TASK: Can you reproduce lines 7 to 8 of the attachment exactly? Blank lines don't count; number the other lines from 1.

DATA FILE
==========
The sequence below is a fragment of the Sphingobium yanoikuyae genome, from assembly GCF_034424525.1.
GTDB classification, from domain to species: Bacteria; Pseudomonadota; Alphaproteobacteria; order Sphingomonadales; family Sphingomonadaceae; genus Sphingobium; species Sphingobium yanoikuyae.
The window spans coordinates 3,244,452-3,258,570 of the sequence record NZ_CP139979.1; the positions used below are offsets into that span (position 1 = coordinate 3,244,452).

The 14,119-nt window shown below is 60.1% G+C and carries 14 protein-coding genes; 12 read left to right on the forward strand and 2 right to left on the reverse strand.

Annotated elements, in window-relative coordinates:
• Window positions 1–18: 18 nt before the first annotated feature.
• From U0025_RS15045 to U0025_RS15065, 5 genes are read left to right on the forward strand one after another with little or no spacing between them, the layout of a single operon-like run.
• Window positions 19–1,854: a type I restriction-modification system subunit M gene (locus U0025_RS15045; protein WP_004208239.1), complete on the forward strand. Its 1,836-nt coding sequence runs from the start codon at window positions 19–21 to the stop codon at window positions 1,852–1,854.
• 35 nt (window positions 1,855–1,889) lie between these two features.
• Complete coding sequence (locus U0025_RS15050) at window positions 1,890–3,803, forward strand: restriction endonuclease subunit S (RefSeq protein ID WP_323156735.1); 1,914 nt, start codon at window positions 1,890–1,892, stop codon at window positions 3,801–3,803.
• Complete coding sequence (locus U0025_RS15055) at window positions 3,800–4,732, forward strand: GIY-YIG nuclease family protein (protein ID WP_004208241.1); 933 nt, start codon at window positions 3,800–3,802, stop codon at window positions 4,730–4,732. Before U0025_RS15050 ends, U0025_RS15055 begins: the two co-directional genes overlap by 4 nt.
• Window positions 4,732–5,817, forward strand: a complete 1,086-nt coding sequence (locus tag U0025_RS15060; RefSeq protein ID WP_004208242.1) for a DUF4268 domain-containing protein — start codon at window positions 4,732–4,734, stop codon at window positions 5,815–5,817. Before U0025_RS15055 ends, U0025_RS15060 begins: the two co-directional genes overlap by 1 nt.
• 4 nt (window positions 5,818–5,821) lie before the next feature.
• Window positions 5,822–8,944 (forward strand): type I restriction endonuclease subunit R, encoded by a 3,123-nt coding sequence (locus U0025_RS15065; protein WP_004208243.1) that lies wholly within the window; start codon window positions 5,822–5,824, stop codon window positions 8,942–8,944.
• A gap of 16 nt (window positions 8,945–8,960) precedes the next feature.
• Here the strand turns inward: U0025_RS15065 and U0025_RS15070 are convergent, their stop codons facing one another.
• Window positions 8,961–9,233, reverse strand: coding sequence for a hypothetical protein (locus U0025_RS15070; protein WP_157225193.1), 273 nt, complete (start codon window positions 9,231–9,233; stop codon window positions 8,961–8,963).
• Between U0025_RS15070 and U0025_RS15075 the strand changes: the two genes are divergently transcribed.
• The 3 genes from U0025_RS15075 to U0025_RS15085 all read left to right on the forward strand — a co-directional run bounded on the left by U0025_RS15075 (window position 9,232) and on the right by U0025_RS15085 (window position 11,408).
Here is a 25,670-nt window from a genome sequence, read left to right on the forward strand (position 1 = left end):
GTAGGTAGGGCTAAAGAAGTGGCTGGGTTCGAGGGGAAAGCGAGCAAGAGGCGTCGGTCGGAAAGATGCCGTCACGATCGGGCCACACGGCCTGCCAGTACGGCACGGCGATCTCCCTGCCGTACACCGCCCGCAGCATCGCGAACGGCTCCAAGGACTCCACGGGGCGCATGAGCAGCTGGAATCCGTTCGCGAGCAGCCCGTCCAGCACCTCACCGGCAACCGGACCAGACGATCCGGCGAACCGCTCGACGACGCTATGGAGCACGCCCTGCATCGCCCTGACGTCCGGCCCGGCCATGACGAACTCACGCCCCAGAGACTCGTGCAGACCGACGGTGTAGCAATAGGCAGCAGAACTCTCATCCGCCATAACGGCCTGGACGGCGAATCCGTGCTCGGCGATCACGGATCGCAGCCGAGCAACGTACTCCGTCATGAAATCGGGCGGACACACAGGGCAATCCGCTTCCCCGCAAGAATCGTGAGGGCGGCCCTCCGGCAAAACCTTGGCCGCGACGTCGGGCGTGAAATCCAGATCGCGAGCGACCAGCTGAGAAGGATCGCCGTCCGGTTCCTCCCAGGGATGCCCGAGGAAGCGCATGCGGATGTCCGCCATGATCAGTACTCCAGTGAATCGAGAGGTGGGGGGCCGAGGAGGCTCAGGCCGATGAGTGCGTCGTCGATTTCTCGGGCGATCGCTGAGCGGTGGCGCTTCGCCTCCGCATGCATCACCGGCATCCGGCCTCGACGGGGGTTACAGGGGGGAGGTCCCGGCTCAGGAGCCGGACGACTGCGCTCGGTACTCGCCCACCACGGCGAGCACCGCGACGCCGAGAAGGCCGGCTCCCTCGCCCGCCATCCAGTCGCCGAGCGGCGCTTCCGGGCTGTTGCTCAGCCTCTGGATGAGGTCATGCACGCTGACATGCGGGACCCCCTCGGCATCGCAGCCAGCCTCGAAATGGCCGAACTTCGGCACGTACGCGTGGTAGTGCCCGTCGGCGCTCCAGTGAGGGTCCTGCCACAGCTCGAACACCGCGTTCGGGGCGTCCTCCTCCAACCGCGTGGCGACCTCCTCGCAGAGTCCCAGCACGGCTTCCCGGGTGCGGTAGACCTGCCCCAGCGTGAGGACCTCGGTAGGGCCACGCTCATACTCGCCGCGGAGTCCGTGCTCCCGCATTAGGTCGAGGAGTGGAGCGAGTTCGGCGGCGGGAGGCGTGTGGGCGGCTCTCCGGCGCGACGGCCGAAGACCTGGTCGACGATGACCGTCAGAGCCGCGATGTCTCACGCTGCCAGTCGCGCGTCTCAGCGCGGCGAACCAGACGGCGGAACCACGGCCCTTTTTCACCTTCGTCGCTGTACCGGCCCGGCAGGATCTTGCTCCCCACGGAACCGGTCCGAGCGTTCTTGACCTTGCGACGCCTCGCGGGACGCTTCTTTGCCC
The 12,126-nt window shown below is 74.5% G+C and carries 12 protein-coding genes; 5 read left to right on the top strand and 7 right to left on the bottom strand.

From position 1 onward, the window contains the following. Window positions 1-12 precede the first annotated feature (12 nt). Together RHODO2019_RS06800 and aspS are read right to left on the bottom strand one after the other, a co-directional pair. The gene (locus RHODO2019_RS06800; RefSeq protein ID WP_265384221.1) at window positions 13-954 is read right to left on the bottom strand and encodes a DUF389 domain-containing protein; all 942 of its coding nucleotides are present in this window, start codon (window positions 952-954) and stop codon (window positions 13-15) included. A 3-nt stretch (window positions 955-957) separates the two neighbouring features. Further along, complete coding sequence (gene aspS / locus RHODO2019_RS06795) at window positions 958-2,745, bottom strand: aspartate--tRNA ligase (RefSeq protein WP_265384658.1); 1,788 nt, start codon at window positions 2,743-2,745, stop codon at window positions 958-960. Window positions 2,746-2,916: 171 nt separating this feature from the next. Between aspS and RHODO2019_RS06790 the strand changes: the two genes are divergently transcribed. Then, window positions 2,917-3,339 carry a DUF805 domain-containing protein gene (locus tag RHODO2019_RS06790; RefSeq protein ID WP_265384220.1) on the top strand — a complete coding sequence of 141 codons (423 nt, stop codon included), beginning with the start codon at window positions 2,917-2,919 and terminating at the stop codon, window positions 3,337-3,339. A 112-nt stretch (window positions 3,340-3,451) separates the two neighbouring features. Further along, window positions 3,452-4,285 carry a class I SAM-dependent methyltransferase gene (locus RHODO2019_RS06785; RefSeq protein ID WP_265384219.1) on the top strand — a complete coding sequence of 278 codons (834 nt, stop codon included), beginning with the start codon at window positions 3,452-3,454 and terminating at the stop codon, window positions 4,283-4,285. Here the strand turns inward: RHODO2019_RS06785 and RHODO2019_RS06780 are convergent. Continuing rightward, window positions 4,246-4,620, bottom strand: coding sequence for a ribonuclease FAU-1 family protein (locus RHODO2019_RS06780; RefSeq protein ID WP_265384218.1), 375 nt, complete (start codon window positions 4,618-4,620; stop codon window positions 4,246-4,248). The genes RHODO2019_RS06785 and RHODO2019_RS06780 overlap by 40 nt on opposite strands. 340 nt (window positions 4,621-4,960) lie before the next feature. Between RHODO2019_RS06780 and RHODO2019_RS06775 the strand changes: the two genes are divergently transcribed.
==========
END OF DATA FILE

• From U0025_RS15045 to U0025_RS15065, 5 genes are read left to right on the forward strand one after another with little or no spacing between them, the layout of a single operon-like run.
• Window positions 19–1,854: a type I restriction-modification system subunit M gene (locus U0025_RS15045; protein WP_004208239.1), complete on the forward strand. Its 1,836-nt coding sequence runs from the start codon at window positions 19–21 to the stop codon at window positions 1,852–1,854.